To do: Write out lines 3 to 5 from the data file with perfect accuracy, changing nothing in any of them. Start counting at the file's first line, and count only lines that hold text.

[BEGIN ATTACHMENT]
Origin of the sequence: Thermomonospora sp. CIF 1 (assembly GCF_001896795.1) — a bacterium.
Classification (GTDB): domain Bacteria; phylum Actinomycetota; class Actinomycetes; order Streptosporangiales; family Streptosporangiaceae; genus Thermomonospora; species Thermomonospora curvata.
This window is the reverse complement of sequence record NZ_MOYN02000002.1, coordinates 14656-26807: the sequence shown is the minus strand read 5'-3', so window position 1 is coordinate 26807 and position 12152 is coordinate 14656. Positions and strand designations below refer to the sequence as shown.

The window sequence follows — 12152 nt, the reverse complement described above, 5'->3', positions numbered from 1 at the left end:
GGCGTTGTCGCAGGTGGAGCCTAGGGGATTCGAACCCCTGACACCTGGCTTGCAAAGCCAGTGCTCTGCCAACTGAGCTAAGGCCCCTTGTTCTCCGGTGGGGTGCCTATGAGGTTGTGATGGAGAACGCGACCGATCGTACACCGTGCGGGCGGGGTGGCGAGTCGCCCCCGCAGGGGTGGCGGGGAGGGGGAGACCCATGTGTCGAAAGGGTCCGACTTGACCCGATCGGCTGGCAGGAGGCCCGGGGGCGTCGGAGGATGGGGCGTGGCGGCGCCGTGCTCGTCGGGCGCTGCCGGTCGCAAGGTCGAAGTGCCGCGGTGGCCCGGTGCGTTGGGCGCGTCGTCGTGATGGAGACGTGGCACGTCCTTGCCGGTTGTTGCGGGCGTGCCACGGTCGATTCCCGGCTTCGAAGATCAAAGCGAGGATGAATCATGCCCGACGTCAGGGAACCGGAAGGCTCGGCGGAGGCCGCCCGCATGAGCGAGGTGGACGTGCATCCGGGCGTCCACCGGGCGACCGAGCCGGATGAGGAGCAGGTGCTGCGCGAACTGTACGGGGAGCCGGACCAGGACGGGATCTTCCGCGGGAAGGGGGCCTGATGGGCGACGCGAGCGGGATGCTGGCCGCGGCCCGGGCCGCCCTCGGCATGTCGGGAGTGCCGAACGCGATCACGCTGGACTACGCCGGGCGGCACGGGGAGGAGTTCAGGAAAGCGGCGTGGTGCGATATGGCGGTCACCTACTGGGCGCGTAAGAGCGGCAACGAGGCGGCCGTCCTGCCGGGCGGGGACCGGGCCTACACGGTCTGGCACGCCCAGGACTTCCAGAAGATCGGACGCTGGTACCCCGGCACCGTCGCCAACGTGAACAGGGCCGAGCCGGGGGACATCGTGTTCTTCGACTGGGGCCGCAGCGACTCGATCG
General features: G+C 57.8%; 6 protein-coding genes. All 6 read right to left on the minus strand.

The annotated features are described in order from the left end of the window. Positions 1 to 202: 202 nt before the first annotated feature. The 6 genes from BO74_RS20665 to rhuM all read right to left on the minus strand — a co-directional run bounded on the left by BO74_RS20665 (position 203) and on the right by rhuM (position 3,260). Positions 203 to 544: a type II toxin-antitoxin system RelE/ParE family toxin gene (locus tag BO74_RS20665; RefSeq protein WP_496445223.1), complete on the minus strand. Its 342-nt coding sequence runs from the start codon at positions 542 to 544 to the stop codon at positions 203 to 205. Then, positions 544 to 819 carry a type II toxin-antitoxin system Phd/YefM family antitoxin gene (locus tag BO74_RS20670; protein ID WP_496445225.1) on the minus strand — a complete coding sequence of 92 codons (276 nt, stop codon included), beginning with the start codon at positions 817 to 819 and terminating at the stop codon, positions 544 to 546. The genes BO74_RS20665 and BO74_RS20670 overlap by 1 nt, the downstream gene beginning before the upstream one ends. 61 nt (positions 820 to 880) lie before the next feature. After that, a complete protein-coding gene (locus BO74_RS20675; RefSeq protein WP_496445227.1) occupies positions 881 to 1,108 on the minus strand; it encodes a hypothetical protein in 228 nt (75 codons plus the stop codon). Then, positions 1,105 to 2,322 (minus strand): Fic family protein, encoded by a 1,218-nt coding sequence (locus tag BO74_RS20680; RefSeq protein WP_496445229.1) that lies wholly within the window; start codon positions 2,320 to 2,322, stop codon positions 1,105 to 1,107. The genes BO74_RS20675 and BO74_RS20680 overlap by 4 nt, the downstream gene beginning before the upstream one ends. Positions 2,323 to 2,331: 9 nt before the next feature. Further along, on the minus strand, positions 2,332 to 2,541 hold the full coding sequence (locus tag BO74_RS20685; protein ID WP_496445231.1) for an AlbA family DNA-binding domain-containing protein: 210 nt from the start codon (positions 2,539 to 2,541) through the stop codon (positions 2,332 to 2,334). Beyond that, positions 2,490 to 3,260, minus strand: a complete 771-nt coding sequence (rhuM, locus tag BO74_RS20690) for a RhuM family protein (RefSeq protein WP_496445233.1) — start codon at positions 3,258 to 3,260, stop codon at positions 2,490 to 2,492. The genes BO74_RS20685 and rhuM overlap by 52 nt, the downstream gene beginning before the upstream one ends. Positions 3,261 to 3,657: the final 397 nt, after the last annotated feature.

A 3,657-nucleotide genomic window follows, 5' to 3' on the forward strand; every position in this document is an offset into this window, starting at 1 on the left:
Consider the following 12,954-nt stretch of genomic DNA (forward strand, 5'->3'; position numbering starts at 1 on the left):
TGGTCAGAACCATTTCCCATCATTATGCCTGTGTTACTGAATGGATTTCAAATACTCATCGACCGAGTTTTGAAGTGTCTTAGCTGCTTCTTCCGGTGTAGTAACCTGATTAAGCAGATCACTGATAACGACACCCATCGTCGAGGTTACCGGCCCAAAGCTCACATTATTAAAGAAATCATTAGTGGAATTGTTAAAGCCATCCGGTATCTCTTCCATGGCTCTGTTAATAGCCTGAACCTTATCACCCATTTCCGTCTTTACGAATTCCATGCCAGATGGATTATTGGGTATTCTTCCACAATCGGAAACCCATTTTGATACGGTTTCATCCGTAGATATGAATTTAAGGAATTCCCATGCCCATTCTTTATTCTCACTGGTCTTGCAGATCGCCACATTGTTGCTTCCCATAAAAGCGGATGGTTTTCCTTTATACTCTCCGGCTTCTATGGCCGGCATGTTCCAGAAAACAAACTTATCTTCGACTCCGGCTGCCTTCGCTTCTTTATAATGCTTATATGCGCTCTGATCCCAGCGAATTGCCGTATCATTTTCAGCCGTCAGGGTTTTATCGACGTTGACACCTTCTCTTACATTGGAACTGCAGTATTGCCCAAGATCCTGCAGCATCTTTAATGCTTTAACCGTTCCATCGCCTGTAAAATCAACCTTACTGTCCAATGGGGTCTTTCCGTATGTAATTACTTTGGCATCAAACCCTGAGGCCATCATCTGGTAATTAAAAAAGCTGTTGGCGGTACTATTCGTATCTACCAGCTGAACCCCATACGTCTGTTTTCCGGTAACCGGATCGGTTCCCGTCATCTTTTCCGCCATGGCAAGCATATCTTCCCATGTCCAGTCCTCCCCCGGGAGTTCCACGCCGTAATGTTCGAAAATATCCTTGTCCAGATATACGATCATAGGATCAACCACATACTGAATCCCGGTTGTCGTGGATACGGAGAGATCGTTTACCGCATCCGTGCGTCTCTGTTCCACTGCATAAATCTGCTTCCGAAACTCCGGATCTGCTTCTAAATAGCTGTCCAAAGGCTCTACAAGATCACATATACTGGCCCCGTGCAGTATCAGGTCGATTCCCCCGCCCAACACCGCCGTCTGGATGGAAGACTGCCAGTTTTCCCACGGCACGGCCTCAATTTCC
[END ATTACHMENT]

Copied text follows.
This window is the reverse complement of sequence record NZ_MOYN02000002.1, coordinates 14656-26807: the sequence shown is the minus strand read 5'-3', so window position 1 is coordinate 26807 and position 12152 is coordinate 14656. Positions and strand designations below refer to the sequence as shown.

The window sequence follows — 12152 nt, the reverse complement described above, 5'->3', positions numbered from 1 at the left end:
GGCGTTGTCGCAGGTGGAGCCTAGGGGATTCGAACCCCTGACACCTGGCTTGCAAAGCCAGTGCTCTGCCAACTGAGCTAAGGCCCCTTGTTCTCCGGTGGGGTGCCTATGAGGTTGTGATGGAGAACGCGACCGATCGTACACCGTGCGGGCGGGGTGGCGAGTCGCCCCCGCAGGGGTGGCGGGGAGGGGGAGACCCATGTGTCGAAAGGGTCCGACTTGACCCGATCGGCTGGCAGGAGGCCCGGGGGCGTCGGAGGATGGGGCGTGGCGGCGCCGTGCTCGTCGGGCGCTGCCGGTCGCAAGGTCGAAGTGCCGCGGTGGCCCGGTGCGTTGGGCGCGTCGTCGTGATGGAGACGTGGCACGTCCTTGCCGGTTGTTGCGGGCGTGCCACGGTCGATTCCCGGCTTCGAAGATCAAAGCGAGGATGAATCATGCCCGACGTCAGGGAACCGGAAGGCTCGGCGGAGGCCGCCCGCATGAGCGAGGTGGACGTGCATCCGGGCGTCCACCGGGCGACCGAGCCGGATGAGGAGCAGGTGCTGCGCGAACTGTACGGGGAGCCGGACCAGGACGGGATCTTCCGCGGGAAGGGGGCCTGATGGGCGACGCGAGCGGGATGCTGGCCGCGGCCCGGGCCGCCCTCGGCATGTCGGGAGTGCCGAACGCGATCACGCTGGACTACGCCGGGCGGCACGGGGAGGAGTTCAGGAAAGCGGCGTGGTGCGATATGGCGGTCACCTACTGGGCGCGTAAGAGCGGCAACGAGGCGGCCGTCCTGCCGGGCGGGGACCGGGCCTACACGGTCTGGCACGCCCAGGACTTCCAGAAGATCGGACGCTGGTACCCCGGCACCGTCGCCAACGTGAACAGGGCCGAGCCGGGGGACATCGTGTTCTTCGACTGGGGCCGCAGCGACTCGATCG